Fossil history shows that they are related to elephants as indicated by their teeth structure and embryology. Being herbivorous, they feed on the sea- grass found abundantly along the shallow coast. Their mouth is modified so as to suit the feeding habit. They can browse at the sea bottom uprooting the rhizomes of the sea- grass. They are voracious eaters. 20 kg of sea-grass were taken from the stomach of a dugong by the author. They are very passive animals and their massive size is the only form of defence. But for man, it is a form of attraction. There is a belief that the meat of the dugong can cure piles and stomach problems.


The dugongs have to come to the surface of the sea once in 5 or 7 minutes to breath. Their heavy bones and haemoglobin rich blood enable them to be under water for a longer time, but this necessity has become the cause for their downfall. The dugongs were hunted with dynamites when they surfaced for breathing. Besides, they are killed in the gillnets spread over their feeding grounds. Once they are caught in the gillnets they cannot escape as the flippers and caudal fin get entangled in the net. In the early days, before the advent of the nylon nets, the gillnets were made of hemp or coir threads. Dugongs entangled in the nets could break the meshes and escape. But today gillnets are made of nylon threads which are fatal to dugongs. They are often drowned in the nets or landed alive and then killed. They were killed brutally by plugging their nostrils with wooden stubs. Dynamites are ignited by hand and thrown on the dugong as it surfaces. A slight misjudgement in timing can cause the loss of hands or life of the fishermen.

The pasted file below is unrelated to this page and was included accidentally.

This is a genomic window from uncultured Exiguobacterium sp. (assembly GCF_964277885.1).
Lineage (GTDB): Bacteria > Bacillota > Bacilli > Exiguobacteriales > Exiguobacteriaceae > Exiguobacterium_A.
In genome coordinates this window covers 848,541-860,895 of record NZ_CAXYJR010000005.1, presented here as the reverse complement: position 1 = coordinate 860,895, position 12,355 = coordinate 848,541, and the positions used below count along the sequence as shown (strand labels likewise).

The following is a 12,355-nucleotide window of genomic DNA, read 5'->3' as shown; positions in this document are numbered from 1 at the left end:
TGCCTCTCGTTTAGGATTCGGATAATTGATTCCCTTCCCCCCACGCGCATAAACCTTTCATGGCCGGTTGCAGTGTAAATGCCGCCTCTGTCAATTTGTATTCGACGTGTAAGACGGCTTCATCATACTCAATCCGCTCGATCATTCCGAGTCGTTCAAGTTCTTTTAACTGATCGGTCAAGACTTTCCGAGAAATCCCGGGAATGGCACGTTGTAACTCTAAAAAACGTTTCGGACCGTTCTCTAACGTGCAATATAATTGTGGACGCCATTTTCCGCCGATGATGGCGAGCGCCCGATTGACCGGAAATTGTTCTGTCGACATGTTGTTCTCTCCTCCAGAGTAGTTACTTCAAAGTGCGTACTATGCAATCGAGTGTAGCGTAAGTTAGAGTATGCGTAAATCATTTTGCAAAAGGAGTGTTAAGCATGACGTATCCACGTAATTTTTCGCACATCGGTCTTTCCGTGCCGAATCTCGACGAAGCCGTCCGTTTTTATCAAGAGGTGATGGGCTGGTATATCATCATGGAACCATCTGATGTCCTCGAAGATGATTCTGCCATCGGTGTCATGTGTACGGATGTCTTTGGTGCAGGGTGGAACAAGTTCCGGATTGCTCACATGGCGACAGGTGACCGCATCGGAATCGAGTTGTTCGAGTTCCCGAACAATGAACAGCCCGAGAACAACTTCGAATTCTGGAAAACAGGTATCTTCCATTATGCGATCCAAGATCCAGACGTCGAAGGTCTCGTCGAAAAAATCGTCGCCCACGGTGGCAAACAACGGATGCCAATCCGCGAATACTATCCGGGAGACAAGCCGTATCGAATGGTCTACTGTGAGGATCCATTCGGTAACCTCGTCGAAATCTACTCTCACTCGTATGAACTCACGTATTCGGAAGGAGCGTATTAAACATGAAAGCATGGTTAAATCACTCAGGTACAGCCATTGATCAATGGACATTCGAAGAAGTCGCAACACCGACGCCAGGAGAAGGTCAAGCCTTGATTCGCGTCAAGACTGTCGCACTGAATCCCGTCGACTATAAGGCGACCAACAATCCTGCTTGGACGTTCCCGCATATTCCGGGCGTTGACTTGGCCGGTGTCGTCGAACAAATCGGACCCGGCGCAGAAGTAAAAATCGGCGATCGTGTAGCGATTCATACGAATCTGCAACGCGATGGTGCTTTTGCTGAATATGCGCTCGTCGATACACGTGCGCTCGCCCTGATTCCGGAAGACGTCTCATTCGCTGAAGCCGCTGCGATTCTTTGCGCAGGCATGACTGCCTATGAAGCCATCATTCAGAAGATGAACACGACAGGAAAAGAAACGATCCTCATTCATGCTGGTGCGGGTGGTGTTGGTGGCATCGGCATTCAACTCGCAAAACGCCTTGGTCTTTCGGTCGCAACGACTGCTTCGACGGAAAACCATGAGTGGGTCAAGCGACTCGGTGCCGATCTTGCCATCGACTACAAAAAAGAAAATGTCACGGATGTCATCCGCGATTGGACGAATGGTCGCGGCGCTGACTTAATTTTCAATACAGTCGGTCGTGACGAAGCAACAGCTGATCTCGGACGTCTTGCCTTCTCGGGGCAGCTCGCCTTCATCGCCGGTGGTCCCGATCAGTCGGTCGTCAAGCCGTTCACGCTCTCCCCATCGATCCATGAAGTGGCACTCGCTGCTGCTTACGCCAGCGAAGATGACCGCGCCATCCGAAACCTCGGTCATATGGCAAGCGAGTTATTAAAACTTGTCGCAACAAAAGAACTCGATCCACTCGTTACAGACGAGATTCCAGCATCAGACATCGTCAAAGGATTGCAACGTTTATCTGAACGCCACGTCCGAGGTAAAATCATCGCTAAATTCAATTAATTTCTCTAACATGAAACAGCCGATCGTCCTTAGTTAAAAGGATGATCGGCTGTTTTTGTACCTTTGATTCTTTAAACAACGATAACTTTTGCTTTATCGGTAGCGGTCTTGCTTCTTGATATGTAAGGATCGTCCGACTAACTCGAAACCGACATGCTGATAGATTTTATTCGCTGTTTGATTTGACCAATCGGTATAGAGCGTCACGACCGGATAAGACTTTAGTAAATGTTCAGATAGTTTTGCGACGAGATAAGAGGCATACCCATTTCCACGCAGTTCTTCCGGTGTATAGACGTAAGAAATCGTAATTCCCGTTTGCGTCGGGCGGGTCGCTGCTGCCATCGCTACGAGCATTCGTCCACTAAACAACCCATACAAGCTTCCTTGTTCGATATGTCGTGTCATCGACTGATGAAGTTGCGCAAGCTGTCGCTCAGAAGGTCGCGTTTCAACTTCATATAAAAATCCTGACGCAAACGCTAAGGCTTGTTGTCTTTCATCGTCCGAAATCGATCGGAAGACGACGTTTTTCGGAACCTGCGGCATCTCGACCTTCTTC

Another major reason for the depletion of the dugong population is the loss of habitat. The sea-grass meadows of the Gulf of Mannar and the Palk Bay are disturbed by hundreds of trawlers targeting the prawn species Penaeus semisulcatus found in the sea-grass meadows. The trawl nets just uproot the sea-grass beds. The repeated cyclones have also had an impact on the dugong population. It was found that many dugongs were washed ashore after the 1964 cyclone in the Palk Bay and Gulf of Mannar.

The dugongs are included in Schedule I of the Wildlife (Protection) Act, 1972. To hoodwink the law enforcing authorities, after being caught at sea the dugongs are cut into pieces in the boat and sold surreptiously. Further, the arms of the law cannot reach the far flung coastal villages which are remote and inaccessible.